Spinel

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Spinel
Chemical composition Mg(Al2O4) Magnesium aluminum oxide
Crystal system Cubic
Habit Octahedral, contact twins
Cleavage Imperfect
Fracture Conchoidal, uneven
Hardness 8
Optic nature Isotropic
Refractive index 1.712 - 1.736
Birefringence None
Dispersion 0.026
Specific gravity 3.58 - 3.61
Lustre Vitreous
Pleochroism None
Spinel from Badak, Afghanistan

Spinel is a mineral species. For many centuries, most gem spinels were misidentified as sapphire or ruby because they have similar properties and occur in the same geological deposits. The historically significant 5.08 centimeter "Black Prince Ruby" in the center of the British Imperial Crown was only recently identified as a spinel. This stone is irregular in shape and has a somewhat squareish outline. Additionally, it was not faceted, merely polished. Spinels also occur in a vast array of colors. They are slightly softer than sapphires but still very durable.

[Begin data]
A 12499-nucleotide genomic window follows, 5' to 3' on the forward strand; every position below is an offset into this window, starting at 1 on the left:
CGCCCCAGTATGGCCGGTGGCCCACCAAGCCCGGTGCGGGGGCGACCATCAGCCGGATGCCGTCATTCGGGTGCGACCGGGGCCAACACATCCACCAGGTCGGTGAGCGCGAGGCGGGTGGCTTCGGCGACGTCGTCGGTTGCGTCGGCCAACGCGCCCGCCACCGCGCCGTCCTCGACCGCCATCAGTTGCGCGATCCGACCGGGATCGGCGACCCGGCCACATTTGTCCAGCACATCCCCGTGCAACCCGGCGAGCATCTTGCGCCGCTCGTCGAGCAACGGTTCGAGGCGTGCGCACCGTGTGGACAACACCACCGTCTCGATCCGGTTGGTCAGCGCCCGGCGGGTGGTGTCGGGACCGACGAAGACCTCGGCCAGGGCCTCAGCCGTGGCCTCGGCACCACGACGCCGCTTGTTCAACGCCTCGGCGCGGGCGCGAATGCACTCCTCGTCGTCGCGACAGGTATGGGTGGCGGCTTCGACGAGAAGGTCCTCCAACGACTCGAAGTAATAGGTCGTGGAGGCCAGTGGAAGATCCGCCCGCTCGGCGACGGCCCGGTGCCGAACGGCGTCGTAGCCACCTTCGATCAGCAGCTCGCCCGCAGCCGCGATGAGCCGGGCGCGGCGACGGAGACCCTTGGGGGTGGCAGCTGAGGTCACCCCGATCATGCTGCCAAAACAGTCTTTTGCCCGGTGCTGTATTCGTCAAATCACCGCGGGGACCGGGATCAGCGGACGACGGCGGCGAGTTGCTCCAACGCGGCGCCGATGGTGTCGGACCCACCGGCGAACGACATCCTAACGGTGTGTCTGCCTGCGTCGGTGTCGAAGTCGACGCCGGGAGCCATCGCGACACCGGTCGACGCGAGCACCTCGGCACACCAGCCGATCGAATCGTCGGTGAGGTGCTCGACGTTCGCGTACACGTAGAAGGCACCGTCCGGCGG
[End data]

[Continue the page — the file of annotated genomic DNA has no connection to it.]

The earliest known use of spinels was as ornaments found in Buddhist tombs in Afghanistan. Blue spinels have been found in England, dating back to the Roman occupation (51 BC to 400 AD).

Sapphire history

Cobalt Blue Spinel, 3.96 ct
Photo by Jeff Scovil
Courtesy of R.W. Wise Goldsmiths